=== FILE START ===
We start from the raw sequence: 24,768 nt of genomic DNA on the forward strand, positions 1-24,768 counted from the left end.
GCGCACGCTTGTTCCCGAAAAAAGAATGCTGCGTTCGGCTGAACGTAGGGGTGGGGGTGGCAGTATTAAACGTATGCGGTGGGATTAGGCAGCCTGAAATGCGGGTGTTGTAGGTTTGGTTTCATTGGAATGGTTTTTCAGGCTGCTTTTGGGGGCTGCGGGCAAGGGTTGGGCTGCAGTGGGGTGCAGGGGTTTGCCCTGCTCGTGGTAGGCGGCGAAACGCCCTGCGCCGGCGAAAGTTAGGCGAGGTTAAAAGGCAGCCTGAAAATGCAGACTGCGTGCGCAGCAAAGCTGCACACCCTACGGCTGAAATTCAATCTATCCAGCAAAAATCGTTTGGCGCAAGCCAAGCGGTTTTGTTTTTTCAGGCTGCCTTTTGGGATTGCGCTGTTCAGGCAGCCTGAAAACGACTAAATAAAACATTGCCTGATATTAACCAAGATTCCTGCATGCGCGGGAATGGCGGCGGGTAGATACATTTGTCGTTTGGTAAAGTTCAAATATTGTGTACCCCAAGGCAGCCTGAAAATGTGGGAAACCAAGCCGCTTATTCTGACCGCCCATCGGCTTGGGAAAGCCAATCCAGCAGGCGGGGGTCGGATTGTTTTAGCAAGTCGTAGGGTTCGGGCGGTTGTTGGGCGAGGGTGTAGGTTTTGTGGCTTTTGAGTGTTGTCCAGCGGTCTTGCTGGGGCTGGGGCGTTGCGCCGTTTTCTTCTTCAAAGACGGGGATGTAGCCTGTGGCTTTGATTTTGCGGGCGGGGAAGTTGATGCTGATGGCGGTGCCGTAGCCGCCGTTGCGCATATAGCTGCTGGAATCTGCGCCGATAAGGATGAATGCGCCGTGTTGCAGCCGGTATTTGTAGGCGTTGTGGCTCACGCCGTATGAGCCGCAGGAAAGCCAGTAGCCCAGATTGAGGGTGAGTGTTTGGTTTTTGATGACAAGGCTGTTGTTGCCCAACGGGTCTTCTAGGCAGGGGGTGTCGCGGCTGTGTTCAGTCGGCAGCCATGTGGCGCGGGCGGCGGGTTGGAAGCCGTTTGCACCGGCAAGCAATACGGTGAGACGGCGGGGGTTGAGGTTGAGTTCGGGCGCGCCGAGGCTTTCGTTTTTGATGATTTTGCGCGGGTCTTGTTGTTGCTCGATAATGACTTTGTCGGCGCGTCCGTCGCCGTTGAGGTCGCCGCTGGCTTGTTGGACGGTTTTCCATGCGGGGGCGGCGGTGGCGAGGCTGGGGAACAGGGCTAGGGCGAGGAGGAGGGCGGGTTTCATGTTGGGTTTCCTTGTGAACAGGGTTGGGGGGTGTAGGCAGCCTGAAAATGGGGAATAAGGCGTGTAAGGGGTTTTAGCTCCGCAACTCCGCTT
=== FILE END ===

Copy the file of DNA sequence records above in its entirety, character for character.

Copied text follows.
We start from the raw sequence: 24,768 nt of genomic DNA on the forward strand, positions 1-24,768 counted from the left end.
GCGCACGCTTGTTCCCGAAAAAAGAATGCTGCGTTCGGCTGAACGTAGGGGTGGGGGTGGCAGTATTAAACGTATGCGGTGGGATTAGGCAGCCTGAAATGCGGGTGTTGTAGGTTTGGTTTCATTGGAATGGTTTTTCAGGCTGCTTTTGGGGGCTGCGGGCAAGGGTTGGGCTGCAGTGGGGTGCAGGGGTTTGCCCTGCTCGTGGTAGGCGGCGAAACGCCCTGCGCCGGCGAAAGTTAGGCGAGGTTAAAAGGCAGCCTGAAAATGCAGACTGCGTGCGCAGCAAAGCTGCACACCCTACGGCTGAAATTCAATCTATCCAGCAAAAATCGTTTGGCGCAAGCCAAGCGGTTTTGTTTTTTCAGGCTGCCTTTTGGGATTGCGCTGTTCAGGCAGCCTGAAAACGACTAAATAAAACATTGCCTGATATTAACCAAGATTCCTGCATGCGCGGGAATGGCGGCGGGTAGATACATTTGTCGTTTGGTAAAGTTCAAATATTGTGTACCCCAAGGCAGCCTGAAAATGTGGGAAACCAAGCCGCTTATTCTGACCGCCCATCGGCTTGGGAAAGCCAATCCAGCAGGCGGGGGTCGGATTGTTTTAGCAAGTCGTAGGGTTCGGGCGGTTGTTGGGCGAGGGTGTAGGTTTTGTGGCTTTTGAGTGTTGTCCAGCGGTCTTGCTGGGGCTGGGGCGTTGCGCCGTTTTCTTCTTCAAAGACGGGGATGTAGCCTGTGGCTTTGATTTTGCGGGCGGGGAAGTTGATGCTGATGGCGGTGCCGTAGCCGCCGTTGCGCATATAGCTGCTGGAATCTGCGCCGATAAGGATGAATGCGCCGTGTTGCAGCCGGTATTTGTAGGCGTTGTGGCTCACGCCGTATGAGCCGCAGGAAAGCCAGTAGCCCAGATTGAGGGTGAGTGTTTGGTTTTTGATGACAAGGCTGTTGTTGCCCAACGGGTCTTCTAGGCAGGGGGTGTCGCGGCTGTGTTCAGTCGGCAGCCATGTGGCGCGGGCGGCGGGTTGGAAGCCGTTTGCACCGGCAAGCAATACGGTGAGACGGCGGGGGTTGAGGTTGAGTTCGGGCGCGCCGAGGCTTTCGTTTTTGATGATTTTGCGCGGGTCTTGTTGTTGCTCGATAATGACTTTGTCGGCGCGTCCGTCGCCGTTGAGGTCGCCGCTGGCTTGTTGGACGGTTTTCCATGCGGGGGCGGCGGTGGCGAGGCTGGGGAACAGGGCTAGGGCGAGGAGGAGGGCGGGTTTCATGTTGGGTTTCCTTGTGAACAGGGTTGGGGGGTGTAGGCAGCCTGAAAATGGGGAATAAGGCGTGTAAGGGGTTTTAGCTCCGCAACTCCGCTT